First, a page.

Looking Back in Order to Move Forward

Sunday marks the 200th anniversary since the arrival of Frs John Therry and Philip Connolly as the first official Catholic priests in Australia.  Prior to that, some priests (mostly sent as convicts) were allowed at different times to minister to Catholics in New South Wales.  Their tenures, however, never lasted long.

The last priest prior to Therry and Connolly was Fr Jeremiah O’Flynn, who, when ordered to leave in 1818, left behind the Blessed Sacrament at the home of pardoned convict and Lay Carmelite James Dempsey.  Dempsey turned the best room of his house – already serving as a social and religious centre – into a chapel for prayer and Eucharistic adoration.  Another Lay Carmelite, John Butler, was among those who assisted Dempsey in helping Sydney’s Catholics keep their faith alive.

Fast forward two centuries and now, although for very different reasons, we find ourselves today in similar circumstances to Australia’s first Catholics for much of the first thirty-two years of British colonisation.  We find ourselves deprived of participation in the sacraments and looking forward with hope to when we can go to Mass once more.

Screenshot of YouTube video of Pope Francis celebrating Mass live streamed from Casa Santa Marta during COVID-19

Their experience helps to remind us that we can continue to sustain and nourish our faith in trying circumstances.  What is more, they did so without modern technologies that would have allowed them to access prayer material online or view live streamed Masses!  They were completely self-reliant on their own prayer and devotion, and whatever printed material they had with them.

In addition to their example, we have the benefit of understanding liturgy, and our place and role in the Church in the light of the Second Vatican Council.  All of us who are baptised are called to fulfil our rightful role as liturgical participants.  We are reminded of the presence of Christ within us who celebrate, and in the proclamation of the Scriptures – both of which can continue despite coronavirus restrictions.  Much effort has been made over the last fifty years to introduce us to the rich liturgical and prayer life of the Church that sustains us and extends beyond the Mass.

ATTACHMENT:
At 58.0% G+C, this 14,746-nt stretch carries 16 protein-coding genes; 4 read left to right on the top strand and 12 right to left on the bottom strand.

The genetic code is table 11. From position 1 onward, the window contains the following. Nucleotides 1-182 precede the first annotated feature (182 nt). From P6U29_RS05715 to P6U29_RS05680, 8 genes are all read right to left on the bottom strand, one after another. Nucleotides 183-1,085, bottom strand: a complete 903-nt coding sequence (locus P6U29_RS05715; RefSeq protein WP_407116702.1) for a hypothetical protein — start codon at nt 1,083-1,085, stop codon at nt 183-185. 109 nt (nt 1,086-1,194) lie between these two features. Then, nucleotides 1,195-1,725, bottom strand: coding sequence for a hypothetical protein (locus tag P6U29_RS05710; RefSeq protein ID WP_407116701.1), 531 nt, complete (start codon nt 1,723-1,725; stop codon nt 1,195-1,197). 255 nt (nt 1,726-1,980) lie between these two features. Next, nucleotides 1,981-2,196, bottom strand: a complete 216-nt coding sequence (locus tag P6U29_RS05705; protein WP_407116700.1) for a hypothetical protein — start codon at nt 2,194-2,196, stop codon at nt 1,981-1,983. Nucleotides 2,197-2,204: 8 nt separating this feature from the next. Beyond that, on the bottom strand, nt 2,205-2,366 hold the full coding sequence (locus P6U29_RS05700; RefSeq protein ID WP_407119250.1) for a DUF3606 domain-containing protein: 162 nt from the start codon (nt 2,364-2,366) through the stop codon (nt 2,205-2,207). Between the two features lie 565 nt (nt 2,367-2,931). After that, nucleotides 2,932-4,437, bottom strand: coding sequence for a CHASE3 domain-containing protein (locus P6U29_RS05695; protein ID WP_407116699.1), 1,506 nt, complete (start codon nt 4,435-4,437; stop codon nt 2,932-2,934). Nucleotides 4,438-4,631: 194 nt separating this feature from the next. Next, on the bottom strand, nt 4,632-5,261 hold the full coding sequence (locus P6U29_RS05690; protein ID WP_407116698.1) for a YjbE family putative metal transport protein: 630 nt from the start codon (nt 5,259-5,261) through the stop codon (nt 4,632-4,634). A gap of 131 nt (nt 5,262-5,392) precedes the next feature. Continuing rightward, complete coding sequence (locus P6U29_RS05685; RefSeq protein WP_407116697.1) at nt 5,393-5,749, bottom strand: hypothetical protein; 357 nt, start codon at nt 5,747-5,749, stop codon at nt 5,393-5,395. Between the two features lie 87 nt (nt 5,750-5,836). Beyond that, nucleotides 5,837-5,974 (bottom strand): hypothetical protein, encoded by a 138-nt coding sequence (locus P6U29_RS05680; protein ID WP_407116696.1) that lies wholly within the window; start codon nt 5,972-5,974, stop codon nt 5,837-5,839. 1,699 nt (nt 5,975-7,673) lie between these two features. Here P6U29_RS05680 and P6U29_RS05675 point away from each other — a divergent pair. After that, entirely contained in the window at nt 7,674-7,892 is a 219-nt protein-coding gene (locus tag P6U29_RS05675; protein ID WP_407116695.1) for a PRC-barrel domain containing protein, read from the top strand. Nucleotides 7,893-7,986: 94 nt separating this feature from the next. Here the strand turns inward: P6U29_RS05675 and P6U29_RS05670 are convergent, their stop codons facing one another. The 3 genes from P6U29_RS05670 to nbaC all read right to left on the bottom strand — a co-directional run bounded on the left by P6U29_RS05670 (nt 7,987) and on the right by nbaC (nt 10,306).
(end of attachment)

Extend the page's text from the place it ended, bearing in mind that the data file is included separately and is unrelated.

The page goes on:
So, while we cannot gather in our church buildings, let us be inspired by those who went before us.  Let us continue, not just to observe Mass from afar, but to engage in the liturgical and prayer life of the Church that we as the baptised can continue to actively participate in.  Our own resources for Celebrating the Word of God on Sundays, as well as a selection of other liturgical and prayer resources are available on our website for you to use now.

During COVID-19, do we watch the Church, or be the Church?

In many parts of the world now, including our own Diocese, the global COVID-19 pandemic has brought with it something that we have never experienced before in our lives – the complete suspension of liturgical celebrations in our church buildings, including the Eucharist.

The digital world that we live in has made it much easier than in the past for our parish organisations to support communities through this isolation. Websites and social media platforms now abound with prayers, material about making a spiritual communion, and live-streamed Masses, all in a very genuine and noble endeavour to meet the spiritual needs of Catholics.

There is no doubt that viewing Mass in these times, when going to Mass is impossible, can be a good thing. If not, Pope Francis wouldn’t be broadcasting the Masses he’s celebrating around the world. Yet if that is all we do, are we doing all we can to fulfil our responsibility as Catholics?

The Second Vatican Council taught clearly that the participation of all in liturgical celebrations was essential: